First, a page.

Iran unveiled a new home-made combat aircraft Saturday, which military officials say can evade radar.

The single-seat Qaher F-313, or Conqueror-313, is the latest design produced by the Islamic Republic, which began developing its own military equipment in the 1980s due to a Western embargo on military technology and equipment.

Addressing a ceremony to unveil the new aircraft, which coincided with the 34th anniversary of the 1979 Iranian Revolution that overthrew U.S.-backed Shah Mohammad Reza Pahlavi, President Mahmoud Ahmadinejad said Iran’s armed forces are not meant for “expansionism and aggression against other countries” and are “deterrent” by nature, Iran's state-run Press TV reported.

Defense Minister Ahmad Vahidi said Saturday that the aircraft had a “very low radar cross section” and was capable of operating at low altitudes, Press TV report stated.

He added that the aircraft was capable of carrying advanced armaments and could take off and land on short runways.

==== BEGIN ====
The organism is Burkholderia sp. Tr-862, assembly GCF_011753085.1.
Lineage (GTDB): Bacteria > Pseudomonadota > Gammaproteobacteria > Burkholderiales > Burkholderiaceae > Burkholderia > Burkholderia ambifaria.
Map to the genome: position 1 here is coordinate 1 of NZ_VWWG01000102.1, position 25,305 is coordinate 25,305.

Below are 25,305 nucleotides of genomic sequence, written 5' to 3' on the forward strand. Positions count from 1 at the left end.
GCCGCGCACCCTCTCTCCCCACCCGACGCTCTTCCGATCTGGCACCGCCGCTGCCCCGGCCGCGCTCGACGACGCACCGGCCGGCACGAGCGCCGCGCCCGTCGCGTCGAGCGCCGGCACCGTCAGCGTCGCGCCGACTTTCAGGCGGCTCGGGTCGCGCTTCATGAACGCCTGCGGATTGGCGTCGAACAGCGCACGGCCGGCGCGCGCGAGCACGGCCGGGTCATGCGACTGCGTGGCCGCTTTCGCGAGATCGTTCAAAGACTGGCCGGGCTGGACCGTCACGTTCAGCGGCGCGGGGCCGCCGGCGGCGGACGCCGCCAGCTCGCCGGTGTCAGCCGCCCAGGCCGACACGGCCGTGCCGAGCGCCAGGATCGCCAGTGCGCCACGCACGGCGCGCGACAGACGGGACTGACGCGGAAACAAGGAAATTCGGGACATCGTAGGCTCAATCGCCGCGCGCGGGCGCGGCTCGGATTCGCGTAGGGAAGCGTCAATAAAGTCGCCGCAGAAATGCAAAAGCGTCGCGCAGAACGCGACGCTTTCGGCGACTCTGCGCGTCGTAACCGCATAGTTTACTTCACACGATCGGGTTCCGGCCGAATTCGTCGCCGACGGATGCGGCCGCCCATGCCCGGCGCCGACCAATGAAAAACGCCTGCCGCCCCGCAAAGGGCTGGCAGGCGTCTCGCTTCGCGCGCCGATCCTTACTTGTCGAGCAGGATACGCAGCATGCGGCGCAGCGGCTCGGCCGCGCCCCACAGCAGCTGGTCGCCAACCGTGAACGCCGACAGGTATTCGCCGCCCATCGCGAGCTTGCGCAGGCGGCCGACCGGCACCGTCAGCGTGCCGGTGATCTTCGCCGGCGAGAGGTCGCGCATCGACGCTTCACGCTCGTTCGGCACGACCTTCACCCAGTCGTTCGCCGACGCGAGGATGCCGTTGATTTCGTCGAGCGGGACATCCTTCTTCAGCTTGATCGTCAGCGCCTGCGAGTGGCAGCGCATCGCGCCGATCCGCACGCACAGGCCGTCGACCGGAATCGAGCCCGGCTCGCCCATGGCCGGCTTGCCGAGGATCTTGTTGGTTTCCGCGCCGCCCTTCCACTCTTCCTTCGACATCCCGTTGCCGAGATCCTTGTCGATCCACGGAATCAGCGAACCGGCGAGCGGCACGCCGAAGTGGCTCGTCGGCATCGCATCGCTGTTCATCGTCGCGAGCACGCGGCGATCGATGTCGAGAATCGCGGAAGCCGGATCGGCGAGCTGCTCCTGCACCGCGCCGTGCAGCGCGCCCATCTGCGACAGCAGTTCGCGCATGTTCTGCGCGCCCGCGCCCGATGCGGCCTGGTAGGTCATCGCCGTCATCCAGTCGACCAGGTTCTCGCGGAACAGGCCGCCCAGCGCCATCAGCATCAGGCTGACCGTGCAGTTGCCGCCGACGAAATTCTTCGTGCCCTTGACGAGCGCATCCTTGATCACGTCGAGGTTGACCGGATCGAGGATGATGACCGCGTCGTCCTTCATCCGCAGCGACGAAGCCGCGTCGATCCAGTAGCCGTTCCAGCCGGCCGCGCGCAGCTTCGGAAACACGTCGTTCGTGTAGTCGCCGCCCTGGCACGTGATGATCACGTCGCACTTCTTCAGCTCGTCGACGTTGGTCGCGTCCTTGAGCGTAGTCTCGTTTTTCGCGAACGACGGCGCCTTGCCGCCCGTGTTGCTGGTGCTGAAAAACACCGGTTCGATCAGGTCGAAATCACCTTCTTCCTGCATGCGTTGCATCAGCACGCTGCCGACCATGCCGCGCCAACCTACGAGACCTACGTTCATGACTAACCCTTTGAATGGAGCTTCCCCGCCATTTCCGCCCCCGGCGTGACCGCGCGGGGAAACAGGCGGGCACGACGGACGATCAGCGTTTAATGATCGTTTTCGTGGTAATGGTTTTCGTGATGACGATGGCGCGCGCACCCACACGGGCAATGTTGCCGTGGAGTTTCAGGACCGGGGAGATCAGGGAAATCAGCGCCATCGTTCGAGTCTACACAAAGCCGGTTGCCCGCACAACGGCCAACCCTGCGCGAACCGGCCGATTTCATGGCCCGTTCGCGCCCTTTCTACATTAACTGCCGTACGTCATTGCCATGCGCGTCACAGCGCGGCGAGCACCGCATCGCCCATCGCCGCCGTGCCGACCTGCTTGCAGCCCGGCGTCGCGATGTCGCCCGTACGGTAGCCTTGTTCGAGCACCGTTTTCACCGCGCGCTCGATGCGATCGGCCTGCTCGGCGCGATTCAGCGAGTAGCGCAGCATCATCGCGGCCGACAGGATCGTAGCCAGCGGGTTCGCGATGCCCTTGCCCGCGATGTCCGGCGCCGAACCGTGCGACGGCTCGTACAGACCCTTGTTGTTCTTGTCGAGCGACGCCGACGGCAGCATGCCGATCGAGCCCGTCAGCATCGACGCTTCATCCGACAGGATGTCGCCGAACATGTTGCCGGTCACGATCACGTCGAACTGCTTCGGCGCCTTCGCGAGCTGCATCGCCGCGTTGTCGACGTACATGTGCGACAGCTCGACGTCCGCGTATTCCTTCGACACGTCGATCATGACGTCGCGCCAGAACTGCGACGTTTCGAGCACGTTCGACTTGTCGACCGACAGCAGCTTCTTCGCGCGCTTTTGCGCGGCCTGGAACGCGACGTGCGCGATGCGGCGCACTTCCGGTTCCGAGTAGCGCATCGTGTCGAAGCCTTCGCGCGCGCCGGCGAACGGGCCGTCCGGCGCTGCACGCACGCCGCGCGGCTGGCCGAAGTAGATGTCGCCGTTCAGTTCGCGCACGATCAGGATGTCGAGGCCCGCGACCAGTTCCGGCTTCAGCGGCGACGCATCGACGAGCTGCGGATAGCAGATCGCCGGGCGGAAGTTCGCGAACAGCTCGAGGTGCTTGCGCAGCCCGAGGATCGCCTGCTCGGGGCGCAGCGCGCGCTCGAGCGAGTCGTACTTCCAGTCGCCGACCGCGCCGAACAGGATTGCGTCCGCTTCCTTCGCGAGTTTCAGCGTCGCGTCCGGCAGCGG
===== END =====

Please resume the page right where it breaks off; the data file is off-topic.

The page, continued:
Press TV said the Qaher was similar to the U.S.-made F/A-18, an advanced fighter introduced in the 1980s and capable of carrying out reconnaissance and strike missions, as well as air-to-air combat, by day or night and in all weather conditions.

Those claims are impossible to verify independently, and the model unveiled on Saturday -- which looks like a copy of the U.S. F-22 -- might have been an unflyable mock-up without engines. No country other than the United States has ever fielded an operational stealthy airplane.  

Monkey Mission To Space Comes Under Scrutiny

Earlier this week, Iran claimed to have sent a monkey into space in a Pishgam rocket and retrieved it alive after it reached an altitude of some 120km (75 miles) for a sub-orbital flight.

But reports later emerged spotting discrepancies in the official narrative and photographs of the monkey’s space journey released by Iran’s state news agency.

The monkey strapped to a harness before the space flight had light-colored fur and a red mole over its right eye, while the monkey displayed after the flight in a miniature tuxedo was dark-colored and unblemished.

“It looks like a very different monkey, the nose, the features, everything is different,” Yariv Bash, founder and chief executive officer of Israeli space non-profit organization Space Israel, told the Telegraph Friday.

Some observers concluded that either the original animal died in the space, or that the launch never took place.